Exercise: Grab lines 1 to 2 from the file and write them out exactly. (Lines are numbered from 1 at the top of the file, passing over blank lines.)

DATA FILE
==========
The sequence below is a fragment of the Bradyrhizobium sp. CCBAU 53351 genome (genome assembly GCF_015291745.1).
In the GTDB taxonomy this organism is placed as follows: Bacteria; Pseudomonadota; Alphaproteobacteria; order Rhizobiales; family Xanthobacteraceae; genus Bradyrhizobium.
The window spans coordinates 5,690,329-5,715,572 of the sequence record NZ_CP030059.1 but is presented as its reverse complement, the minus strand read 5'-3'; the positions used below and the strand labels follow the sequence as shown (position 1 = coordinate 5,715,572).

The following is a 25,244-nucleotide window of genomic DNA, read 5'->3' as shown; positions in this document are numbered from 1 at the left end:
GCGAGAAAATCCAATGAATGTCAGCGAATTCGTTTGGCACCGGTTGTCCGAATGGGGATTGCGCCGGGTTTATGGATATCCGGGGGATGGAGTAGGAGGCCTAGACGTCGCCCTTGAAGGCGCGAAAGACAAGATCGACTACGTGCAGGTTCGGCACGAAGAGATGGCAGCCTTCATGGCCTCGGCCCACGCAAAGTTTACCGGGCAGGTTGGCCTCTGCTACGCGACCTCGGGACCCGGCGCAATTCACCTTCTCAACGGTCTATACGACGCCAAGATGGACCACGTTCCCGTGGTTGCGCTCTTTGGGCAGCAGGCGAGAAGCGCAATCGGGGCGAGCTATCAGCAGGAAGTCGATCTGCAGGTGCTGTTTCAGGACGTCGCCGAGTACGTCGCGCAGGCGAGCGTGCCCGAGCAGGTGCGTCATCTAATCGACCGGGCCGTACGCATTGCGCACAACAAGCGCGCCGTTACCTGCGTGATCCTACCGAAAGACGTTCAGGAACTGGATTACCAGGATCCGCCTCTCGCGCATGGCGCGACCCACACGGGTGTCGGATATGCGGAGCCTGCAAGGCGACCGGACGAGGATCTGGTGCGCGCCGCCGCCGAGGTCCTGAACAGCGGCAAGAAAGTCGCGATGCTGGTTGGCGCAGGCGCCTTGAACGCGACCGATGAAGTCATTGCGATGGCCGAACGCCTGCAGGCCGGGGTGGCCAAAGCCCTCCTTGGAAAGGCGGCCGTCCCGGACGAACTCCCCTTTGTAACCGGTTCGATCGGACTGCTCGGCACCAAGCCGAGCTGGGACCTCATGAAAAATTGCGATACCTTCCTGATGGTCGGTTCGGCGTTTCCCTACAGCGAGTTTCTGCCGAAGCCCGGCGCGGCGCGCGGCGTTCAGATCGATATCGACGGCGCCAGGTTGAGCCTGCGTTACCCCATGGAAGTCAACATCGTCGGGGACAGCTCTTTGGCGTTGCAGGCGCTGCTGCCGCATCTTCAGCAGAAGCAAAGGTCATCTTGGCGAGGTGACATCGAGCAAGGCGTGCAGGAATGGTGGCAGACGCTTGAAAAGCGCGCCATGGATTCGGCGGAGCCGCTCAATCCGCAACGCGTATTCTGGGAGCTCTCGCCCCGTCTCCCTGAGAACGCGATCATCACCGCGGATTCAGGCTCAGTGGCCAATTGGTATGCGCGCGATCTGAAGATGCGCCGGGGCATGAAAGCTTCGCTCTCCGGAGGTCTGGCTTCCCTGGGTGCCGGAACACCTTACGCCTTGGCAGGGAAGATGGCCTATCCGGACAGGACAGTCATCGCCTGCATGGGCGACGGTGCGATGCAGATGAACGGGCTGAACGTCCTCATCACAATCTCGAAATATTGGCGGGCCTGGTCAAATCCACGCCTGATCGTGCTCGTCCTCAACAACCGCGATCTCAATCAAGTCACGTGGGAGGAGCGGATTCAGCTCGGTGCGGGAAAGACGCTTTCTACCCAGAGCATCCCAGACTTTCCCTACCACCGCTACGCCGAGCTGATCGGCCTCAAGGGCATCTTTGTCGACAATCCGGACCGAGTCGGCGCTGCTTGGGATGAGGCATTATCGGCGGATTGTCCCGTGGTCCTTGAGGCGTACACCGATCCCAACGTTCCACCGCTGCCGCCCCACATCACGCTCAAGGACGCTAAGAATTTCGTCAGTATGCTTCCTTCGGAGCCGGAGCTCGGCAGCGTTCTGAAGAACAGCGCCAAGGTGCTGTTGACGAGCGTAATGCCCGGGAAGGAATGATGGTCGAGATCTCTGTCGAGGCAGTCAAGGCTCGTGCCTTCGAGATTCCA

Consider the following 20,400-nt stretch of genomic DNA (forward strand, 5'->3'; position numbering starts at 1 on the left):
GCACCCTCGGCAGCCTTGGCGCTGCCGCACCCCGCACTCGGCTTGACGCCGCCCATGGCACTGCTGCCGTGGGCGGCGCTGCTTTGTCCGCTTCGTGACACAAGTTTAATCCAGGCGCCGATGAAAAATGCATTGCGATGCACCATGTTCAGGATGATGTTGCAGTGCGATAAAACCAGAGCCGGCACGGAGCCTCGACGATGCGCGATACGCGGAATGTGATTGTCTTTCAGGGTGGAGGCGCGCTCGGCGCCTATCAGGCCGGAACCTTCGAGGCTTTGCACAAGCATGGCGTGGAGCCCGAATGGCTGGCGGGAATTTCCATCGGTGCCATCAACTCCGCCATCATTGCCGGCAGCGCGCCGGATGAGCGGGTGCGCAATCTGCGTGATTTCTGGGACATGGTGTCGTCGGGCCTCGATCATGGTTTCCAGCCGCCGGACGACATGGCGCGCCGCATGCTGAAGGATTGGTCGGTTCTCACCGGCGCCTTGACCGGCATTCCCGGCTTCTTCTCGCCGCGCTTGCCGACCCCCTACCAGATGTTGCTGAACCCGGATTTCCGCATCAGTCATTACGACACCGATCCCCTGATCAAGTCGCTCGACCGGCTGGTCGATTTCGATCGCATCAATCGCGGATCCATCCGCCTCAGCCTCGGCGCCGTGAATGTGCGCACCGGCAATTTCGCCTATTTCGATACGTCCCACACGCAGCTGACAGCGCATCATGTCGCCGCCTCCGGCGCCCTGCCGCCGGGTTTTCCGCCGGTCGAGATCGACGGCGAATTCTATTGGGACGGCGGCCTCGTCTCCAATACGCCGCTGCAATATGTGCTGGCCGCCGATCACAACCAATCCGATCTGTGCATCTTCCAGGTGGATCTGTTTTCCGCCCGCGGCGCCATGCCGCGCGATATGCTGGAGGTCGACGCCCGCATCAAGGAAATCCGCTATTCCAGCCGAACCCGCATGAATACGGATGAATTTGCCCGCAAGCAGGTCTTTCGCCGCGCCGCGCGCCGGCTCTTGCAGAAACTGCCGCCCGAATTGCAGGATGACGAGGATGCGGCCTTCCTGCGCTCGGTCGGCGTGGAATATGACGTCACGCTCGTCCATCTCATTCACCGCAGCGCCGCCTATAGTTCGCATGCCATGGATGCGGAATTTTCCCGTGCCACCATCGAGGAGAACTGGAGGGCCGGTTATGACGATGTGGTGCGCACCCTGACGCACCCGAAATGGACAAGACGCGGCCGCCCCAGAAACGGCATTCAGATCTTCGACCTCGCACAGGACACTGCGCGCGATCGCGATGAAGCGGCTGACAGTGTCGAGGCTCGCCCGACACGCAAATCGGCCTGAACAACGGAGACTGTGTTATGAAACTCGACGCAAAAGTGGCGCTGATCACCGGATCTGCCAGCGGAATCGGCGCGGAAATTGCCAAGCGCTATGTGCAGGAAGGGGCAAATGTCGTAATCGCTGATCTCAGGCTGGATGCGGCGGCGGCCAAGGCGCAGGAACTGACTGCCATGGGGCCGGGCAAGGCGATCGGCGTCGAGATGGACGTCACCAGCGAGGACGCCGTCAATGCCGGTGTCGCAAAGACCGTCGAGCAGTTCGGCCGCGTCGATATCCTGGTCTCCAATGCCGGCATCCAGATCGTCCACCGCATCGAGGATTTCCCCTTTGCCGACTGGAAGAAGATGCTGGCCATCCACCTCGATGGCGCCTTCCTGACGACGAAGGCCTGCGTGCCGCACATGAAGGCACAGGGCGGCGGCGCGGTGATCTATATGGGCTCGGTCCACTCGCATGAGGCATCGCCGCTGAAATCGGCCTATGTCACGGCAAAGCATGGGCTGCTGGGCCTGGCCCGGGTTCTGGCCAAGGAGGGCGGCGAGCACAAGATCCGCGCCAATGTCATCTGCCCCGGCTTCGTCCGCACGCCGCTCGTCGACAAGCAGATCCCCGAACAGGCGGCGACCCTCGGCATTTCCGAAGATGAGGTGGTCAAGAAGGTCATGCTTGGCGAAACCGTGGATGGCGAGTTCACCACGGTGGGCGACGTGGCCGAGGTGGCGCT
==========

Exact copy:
The sequence below is a fragment of the Bradyrhizobium sp. CCBAU 53351 genome (genome assembly GCF_015291745.1).
In the GTDB taxonomy this organism is placed as follows: Bacteria; Pseudomonadota; Alphaproteobacteria; order Rhizobiales; family Xanthobacteraceae; genus Bradyrhizobium.